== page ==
Wednesday, December 21, 2005

Burning Our Money...No, Really

It was a miracle that nobody died in the Buncefield disaster. But apparently that was no thanks to the Health and Safety Executive.

According to Hemel Today, 'it was revealed this morning that the Health and Safety Executive had visited the oil depot in the autumn to examine fire safety and how prepared Buncefield would be to deal with a fire but reported 'no undue concerns' at that time'.

HSE deputy chief executive Justin McCracken told a press conference: "The last inspection was specifically focusing on issues of preparation for dealing with fire." He added that on the "specific" areas they had looked at, "nothing came out which caused us undue concern".

Which is obviously very concerning. So we've taken a closer look at the HSE itself.

The Executive describes its "mission" as being "to protect people’s health and safety by ensuring risks in the changing workplace are properly controlled". According to its Annual Report, it costs us over £200m pa, and employs 4,000 staff. But it turns out only a third of them are "frontline staff", the guys that actually go out and poke around in the muck behind oil tanks, say. The remainder are just more paper jockeys.

And they're needed to produce the vast number of reports the HSE generates. The Annual Report alone has 127 pages, and lists rafts of key achievements in all sorts of vital areas like gender and ethnic balance among staff, devolution, work around a vast range of issues with no end of stakeholders, and of course"Strategic Enabling Programmes".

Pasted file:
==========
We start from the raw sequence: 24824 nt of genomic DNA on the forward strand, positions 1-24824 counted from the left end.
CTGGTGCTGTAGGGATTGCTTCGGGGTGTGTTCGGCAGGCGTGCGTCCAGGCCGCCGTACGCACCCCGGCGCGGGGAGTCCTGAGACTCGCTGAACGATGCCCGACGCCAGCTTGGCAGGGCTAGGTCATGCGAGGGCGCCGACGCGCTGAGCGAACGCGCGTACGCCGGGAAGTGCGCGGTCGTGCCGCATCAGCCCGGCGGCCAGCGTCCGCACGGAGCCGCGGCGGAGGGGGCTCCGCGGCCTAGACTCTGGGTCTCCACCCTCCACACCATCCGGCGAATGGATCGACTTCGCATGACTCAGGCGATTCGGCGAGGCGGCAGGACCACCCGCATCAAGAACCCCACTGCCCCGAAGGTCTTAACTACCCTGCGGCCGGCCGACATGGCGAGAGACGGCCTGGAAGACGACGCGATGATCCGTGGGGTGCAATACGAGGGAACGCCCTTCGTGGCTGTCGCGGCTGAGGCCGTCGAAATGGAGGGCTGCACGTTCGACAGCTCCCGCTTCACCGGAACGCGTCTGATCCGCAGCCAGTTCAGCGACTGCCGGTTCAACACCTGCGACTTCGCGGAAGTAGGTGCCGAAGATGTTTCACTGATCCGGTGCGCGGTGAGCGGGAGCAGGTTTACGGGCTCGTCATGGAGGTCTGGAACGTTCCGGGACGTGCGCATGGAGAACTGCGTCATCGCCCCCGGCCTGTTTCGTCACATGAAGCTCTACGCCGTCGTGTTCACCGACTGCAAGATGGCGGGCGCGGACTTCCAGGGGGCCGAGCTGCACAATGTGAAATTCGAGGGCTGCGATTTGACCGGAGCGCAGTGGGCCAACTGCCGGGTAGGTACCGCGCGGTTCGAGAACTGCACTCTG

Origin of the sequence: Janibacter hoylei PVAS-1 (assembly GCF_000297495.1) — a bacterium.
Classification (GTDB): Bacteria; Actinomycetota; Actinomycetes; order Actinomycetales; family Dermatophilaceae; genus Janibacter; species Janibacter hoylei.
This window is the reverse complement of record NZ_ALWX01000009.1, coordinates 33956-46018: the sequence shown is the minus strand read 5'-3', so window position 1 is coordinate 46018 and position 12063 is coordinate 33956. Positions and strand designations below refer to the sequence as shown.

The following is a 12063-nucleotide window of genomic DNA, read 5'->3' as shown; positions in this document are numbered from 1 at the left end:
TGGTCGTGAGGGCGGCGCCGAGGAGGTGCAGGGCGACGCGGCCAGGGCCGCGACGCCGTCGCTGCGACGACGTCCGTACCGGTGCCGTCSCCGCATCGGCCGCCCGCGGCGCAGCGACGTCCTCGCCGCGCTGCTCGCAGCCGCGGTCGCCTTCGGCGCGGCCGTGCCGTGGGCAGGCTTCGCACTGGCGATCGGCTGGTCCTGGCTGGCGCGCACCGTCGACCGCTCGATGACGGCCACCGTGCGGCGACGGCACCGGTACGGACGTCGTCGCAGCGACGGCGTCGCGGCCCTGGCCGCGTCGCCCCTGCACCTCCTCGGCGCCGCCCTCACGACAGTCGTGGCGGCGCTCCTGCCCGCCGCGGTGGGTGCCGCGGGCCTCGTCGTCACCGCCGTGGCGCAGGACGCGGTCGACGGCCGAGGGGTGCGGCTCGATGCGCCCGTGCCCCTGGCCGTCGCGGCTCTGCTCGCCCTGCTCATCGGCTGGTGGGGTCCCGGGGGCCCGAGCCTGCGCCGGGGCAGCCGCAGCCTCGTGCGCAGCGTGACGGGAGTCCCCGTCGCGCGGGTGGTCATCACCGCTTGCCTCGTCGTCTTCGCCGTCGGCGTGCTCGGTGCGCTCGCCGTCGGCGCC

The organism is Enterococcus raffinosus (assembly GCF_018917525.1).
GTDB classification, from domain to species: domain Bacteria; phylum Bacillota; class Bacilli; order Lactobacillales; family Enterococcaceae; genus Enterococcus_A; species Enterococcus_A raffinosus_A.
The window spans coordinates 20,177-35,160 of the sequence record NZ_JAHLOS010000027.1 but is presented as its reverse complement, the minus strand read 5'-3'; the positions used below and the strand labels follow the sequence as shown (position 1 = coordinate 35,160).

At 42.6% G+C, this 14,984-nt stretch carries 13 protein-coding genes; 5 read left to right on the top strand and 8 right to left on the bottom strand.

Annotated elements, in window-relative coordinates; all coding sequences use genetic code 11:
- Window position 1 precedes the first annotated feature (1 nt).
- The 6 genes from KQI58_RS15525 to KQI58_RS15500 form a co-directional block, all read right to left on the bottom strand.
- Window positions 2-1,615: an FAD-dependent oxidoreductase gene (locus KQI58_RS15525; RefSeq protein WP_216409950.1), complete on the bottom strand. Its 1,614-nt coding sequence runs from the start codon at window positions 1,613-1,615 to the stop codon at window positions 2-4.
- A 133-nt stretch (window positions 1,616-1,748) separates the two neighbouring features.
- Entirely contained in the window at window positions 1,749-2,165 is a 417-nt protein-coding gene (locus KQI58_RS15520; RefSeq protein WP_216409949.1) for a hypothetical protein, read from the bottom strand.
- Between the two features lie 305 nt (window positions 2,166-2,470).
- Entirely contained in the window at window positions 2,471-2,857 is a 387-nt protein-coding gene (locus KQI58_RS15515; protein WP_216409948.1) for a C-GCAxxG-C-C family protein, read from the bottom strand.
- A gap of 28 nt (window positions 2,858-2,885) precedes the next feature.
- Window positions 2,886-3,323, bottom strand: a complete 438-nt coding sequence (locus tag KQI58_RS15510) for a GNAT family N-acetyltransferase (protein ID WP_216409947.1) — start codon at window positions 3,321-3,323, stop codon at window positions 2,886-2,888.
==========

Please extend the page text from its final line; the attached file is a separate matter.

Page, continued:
Preventing explosions at oil storage facilities comes under the HSE's 'Major Hazards Strategic Delivery Programme'. And following accepted government practice, they've set up a target. Not for reducing massive explosions per se, you understand, but for 'achieving a sustained reduction in the level of precursor incidents occurring in these industries over the period 2004-06.'

Now this might have sounded OK when the Target Committee dreamed it up. But just like all those NHS targets, it will almost certainly have had unintended consequences. Because the target on which those few frontline staff now focus is not the actual elimination of massive oil depot explosions, but the reduction in "precursor incidents" (or "Relevant RIDDOR" as it's called in HSE bureaucratese).

All of which probably explains why the oil depot, the emergency services, and presumably the HSE themselves only had contingency plans for "one or two" of the tanks blowing up: not the catastrophic domino effect that obviously- and predictably- took place.

Now I don't know about you, but I think I'd sleep more easily in my bed if the HSE dropped their reports, their strategic enabling, and their precursive targets, and concentrated instead on using some common sense.

I'm going out first thing to buy a tin hat and a biological suit.

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